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Sen. Anna Fairclough has never backed down from a heavy workload since joining the Alaska Legislature in 2007.
As a freshman member of the House, the Eagle River Republican served on seven committees.
Now as a newly elected Senator she is the only member to serve on the TAPS Throughput, Resources and Finance committees.
That places her on the front lines of the highest profile bill this session: Gov. Sean Parnell’s oil tax reform proposal.
Before the Senate Finance Committee approved of a committee substitute and forwarded the bill to the entire Senate, Fairclough sat down with Petroleum News to discuss oil and gas issues.
Petroleum News: Having sat on all three Senate committees hearing SB 21, how do you think the process went?
Fairclough: I think it’s been very fair. It’s been methodical. It’s been slow. The chairmen of the TAPS Throughput Committee as well as the Resource Committee has tried to make sure that all perspectives were allowed at the table and that methodologies could be changed. You could ask your chairman anything you wanted. Now if you’ve chosen to remain quiet until the very end, that creates, maybe in some people’s minds, the perception of not being inclusive. But both chairmen have been wanting to hear what the general public had to say about the proposed changes and secondary to the committee, what each committee member wants to talk about.
Petroleum News: What provisions of the bill right now do you think can help?
Fairclough: Well, the gross revenue exclusion is trying to provide that incentive and that connection between actual production and what Alaskans receive in a benefit in the form of a credit. So, I believe the governor’s proposal for gross revenue exclusions is trying to incorporate all that we’ve heard in the last two years, if not three years, on how we can tie production to credits.
Petroleum News: Now that’s still being worked out, the formula, and could be when it gets to the House as well.
Fairclough: Exactly. In the Senate Resource Committee, a concern was raised, would all oil eventually become gross revenue exclusion oil. In other words would all oil, production North Slope, or otherwise, start to receive that gross revenue exclusion and Alaskans would see a credit become a norm.
So again, there was conversation in the Resource Committee of whether there should be a time limit on that, and I support that. I assured the member who raised that issue that I would carry that forward in the Finance Committee. Again, when people drop amendments and don’t talk to people about those amendments, it’s hard to say yes, I support it or no I don’t until you have an opportunity to think about it for a little while.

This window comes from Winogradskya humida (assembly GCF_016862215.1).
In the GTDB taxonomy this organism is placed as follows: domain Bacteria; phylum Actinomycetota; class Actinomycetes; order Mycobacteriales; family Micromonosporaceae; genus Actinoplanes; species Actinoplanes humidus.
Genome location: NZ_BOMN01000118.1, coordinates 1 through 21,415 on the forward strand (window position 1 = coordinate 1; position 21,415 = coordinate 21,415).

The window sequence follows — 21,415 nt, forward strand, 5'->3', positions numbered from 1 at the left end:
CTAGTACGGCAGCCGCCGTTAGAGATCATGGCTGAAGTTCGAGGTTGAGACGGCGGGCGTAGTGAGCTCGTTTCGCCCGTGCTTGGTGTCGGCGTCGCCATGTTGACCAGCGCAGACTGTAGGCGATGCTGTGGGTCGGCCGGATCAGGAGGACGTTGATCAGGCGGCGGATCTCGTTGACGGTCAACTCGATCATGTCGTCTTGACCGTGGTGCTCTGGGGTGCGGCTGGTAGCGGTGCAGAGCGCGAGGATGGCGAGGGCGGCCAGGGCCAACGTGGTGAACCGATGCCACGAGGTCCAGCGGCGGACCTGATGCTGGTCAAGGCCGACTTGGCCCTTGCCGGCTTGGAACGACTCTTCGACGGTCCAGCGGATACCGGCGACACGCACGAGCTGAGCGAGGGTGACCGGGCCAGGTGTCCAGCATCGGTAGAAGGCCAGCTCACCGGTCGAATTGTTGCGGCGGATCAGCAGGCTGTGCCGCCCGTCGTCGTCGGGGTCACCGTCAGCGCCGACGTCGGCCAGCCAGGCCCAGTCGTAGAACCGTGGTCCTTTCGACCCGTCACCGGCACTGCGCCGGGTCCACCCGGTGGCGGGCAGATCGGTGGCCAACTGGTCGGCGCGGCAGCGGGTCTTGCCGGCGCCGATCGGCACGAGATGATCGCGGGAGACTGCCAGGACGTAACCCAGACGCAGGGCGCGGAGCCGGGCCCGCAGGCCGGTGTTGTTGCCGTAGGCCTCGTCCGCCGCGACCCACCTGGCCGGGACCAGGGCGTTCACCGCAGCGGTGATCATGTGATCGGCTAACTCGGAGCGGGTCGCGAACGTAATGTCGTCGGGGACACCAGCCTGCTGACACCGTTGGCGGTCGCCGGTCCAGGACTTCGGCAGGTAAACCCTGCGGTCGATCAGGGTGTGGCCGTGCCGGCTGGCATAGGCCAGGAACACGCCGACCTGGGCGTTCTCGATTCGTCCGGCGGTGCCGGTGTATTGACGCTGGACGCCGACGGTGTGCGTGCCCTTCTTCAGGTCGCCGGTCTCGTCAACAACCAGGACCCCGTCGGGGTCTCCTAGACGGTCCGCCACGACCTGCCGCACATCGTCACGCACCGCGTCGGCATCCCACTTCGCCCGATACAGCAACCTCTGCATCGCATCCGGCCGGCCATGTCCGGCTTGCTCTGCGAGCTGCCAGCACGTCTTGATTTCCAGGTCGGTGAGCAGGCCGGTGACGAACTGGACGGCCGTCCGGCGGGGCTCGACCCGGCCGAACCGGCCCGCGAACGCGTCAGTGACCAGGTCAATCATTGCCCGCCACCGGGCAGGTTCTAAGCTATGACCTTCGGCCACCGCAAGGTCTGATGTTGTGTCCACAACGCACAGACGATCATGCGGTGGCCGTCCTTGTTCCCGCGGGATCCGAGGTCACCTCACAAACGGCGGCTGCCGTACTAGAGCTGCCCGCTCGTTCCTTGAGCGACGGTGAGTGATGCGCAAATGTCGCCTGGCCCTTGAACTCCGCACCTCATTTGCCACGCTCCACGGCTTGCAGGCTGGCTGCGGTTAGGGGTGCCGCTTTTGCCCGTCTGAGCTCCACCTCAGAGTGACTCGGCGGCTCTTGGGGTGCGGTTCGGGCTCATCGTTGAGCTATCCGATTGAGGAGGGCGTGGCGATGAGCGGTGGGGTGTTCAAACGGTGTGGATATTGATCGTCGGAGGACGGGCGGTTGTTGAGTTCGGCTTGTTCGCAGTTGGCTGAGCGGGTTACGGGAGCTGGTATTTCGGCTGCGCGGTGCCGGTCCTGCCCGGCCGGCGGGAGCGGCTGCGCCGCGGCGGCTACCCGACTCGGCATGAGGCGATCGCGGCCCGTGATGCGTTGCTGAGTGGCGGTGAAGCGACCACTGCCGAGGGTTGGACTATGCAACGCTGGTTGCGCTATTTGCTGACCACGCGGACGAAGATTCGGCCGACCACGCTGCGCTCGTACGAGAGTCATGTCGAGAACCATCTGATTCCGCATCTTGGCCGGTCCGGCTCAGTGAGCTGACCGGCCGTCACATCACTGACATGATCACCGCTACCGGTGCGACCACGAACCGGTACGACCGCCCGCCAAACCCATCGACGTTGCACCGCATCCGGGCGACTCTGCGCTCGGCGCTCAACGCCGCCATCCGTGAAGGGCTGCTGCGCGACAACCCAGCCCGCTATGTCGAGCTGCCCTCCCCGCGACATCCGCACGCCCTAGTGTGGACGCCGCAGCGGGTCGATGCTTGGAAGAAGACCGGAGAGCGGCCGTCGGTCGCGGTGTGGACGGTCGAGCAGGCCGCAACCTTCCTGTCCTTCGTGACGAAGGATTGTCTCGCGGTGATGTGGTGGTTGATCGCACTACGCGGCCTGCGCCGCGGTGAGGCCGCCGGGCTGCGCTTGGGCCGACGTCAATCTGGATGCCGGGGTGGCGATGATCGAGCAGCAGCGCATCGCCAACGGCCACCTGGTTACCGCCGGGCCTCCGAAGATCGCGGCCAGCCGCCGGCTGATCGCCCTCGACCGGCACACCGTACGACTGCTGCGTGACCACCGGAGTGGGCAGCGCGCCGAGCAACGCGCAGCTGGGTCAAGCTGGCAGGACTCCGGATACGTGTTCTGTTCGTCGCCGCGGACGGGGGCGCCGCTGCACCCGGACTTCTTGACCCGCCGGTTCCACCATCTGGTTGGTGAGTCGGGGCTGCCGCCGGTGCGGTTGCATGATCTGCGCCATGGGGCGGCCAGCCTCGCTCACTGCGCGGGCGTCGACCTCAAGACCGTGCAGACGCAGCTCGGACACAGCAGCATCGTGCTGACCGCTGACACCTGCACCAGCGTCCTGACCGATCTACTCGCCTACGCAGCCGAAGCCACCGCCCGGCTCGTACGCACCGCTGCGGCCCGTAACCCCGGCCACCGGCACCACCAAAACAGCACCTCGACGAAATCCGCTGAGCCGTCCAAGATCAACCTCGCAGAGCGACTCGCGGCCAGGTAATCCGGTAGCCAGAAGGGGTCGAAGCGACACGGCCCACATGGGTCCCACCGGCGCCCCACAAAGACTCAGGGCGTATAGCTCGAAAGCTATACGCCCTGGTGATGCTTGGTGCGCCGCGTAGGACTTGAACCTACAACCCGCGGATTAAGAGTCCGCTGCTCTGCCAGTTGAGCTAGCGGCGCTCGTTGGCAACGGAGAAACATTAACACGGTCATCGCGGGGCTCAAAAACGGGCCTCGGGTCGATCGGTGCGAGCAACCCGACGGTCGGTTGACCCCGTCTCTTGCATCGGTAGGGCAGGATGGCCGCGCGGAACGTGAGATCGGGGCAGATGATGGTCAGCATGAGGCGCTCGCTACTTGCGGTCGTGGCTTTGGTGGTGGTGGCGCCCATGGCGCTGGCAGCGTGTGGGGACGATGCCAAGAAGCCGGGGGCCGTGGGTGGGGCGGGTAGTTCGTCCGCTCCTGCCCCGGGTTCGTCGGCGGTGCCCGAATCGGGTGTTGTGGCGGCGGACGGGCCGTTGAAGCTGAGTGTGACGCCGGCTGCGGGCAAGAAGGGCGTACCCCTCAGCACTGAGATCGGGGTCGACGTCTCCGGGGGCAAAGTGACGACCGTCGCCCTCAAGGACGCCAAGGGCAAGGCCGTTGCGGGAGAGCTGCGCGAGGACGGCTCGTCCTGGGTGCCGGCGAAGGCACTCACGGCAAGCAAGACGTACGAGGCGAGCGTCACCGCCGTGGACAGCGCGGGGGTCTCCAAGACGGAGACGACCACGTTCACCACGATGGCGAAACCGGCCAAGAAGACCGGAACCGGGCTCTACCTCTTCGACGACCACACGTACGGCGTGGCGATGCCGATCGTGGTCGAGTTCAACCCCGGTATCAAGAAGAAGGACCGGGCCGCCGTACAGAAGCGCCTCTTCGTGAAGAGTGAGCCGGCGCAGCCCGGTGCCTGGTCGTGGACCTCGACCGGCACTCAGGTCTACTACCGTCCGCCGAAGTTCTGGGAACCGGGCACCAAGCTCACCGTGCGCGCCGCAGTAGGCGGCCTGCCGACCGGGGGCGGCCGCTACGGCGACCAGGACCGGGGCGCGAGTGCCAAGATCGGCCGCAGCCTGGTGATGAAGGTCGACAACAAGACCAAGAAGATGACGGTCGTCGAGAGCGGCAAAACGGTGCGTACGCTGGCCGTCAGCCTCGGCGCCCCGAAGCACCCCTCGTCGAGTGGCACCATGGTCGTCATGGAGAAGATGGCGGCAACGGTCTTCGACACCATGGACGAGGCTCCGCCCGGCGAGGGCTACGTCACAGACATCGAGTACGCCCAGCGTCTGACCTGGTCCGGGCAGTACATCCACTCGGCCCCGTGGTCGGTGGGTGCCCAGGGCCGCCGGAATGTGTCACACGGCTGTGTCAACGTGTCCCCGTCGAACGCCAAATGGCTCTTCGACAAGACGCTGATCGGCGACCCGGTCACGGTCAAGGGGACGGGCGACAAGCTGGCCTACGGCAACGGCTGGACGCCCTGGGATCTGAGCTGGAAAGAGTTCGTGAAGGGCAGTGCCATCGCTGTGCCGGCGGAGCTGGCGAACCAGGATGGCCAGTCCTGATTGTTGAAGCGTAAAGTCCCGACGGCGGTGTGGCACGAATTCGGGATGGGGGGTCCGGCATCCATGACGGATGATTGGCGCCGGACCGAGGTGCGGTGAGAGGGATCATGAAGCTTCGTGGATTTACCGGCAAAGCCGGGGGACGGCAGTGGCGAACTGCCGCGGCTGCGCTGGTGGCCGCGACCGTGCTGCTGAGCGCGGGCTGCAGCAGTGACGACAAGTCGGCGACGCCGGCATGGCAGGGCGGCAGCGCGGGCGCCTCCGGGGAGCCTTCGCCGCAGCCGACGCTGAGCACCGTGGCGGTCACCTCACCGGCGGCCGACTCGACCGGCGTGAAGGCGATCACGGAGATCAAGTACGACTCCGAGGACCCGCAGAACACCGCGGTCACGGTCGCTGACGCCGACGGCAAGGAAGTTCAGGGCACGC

It’s like the bill. In the TAPS Committee, I want to hear line-by-line, section-by-section and hear what the administration is proposing from their perspective. Sometimes the language doesn’t match the proposal. So when someone just lays an amendment on the table, whether it’s on the Senate floor or in a committee, and they haven’t had the courtesy to tell me why they are proposing it, versus just in the public forum, I don’t have a lot of opportunity to say that’s a good idea or no that’s not.
Petroleum News: Why did you set yourself up for TAPS, Resources and Finance; that’s quite a workload?
Fairclough: During organization, I wanted to be involved in TAPS because of the whole throughput issues, wanting to make sure that there was quality maintenance going on for the trans Alaska pipeline; wanting to make sure people took the time to understand the viscosity issue, the water issue in the line; pigging and why cleaning is important; the feeder lines; the agreements inside of who controls how much oil can be in there and who can put that oil in the pipeline. Those are all important things for Alaska. It’s our backbone. We need to ensure that backbone is functioning properly. That it allows appropriate access and that it’s maintained well.
Resources was an opportunity to learn and understand more about all different facets of our state, whether it’s fishing that might be important to medium size communities to rural communities that depends on our rivers and stream or the hunting aspects that are very controversial. As you know, when I served in the House for my first term, I replaced a member and was able to serve for one year on Resources. So this is a chance to expand that statewide perspective on issues really important to Alaskans.